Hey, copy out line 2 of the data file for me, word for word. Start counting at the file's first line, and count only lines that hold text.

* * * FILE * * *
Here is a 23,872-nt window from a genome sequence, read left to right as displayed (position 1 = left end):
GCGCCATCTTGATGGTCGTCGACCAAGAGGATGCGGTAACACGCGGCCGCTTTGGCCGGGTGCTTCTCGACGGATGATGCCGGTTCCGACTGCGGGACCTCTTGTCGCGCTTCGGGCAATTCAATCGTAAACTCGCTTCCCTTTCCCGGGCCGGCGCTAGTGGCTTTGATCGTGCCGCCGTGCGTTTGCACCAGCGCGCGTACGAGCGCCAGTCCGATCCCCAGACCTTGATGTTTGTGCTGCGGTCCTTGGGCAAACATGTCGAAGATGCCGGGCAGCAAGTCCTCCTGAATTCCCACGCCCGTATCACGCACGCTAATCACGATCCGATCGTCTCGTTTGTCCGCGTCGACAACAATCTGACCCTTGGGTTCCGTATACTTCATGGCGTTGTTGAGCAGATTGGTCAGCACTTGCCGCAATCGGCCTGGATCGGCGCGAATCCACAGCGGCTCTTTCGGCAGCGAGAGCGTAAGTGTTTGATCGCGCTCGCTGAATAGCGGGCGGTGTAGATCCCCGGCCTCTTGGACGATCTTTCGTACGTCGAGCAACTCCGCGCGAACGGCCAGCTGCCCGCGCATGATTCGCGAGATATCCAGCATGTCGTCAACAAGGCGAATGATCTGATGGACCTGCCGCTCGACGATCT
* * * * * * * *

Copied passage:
GCGCCATCTTGATGGTCGTCGACCAAGAGGATGCGGTAACACGCGGCCGCTTTGGCCGGGTGCTTCTCGACGGATGATGCCGGTTCCGACTGCGGGACCTCTTGTCGCGCTTCGGGCAATTCAATCGTAAACTCGCTTCCCTTTCCCGGGCCGGCGCTAGTGGCTTTGATCGTGCCGCCGTGCGTTTGCACCAGCGCGCGTACGAGCGCCAGTCCGATCCCCAGACCTTGATGTTTGTGCTGCGGTCCTTGGGCAAACATGTCGAAGATGCCGGGCAGCAAGTCCTCCTGAATTCCCACGCCCGTATCACGCACGCTAATCACGATCCGATCGTCTCGTTTGTCCGCGTCGACAACAATCTGACCCTTGGGTTCCGTATACTTCATGGCGTTGTTGAGCAGATTGGTCAGCACTTGCCGCAATCGGCCTGGATCGGCGCGAATCCACAGCGGCTCTTTCGGCAGCGAGAGCGTAAGTGTTTGATCGCGCTCGCTGAATAGCGGGCGGTGTAGATCCCCGGCCTCTTGGACGATCTTTCGTACGTCGAGCAACTCCGCGCGAACGGCCAGCTGCCCGCGCATGATTCGCGAGATATCCAGCATGTCGTCAACAAGGCGAATGATCTGATGGACCTGCCGCTCGACGATCT